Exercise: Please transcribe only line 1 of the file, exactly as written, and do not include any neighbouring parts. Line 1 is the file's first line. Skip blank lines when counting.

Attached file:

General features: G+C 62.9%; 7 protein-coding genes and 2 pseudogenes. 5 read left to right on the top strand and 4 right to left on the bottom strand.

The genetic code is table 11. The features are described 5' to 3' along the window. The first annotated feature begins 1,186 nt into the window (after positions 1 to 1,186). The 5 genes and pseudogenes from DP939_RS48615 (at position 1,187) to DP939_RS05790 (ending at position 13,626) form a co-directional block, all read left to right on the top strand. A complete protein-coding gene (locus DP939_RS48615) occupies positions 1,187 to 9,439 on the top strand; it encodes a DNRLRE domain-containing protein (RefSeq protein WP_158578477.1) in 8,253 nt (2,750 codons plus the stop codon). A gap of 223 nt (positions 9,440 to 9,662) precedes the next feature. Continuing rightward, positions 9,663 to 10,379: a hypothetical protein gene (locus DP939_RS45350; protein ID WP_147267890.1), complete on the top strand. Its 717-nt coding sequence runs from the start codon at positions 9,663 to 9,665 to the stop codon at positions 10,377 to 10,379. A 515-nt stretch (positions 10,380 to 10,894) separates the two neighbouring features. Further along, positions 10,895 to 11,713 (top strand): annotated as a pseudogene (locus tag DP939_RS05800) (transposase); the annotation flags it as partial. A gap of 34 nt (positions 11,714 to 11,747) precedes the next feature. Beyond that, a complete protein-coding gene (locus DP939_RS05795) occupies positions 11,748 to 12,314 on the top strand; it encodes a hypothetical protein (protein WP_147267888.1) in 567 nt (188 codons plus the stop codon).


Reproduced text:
General features: G+C 62.9%; 7 protein-coding genes and 2 pseudogenes. 5 read left to right on the top strand and 4 right to left on the bottom strand.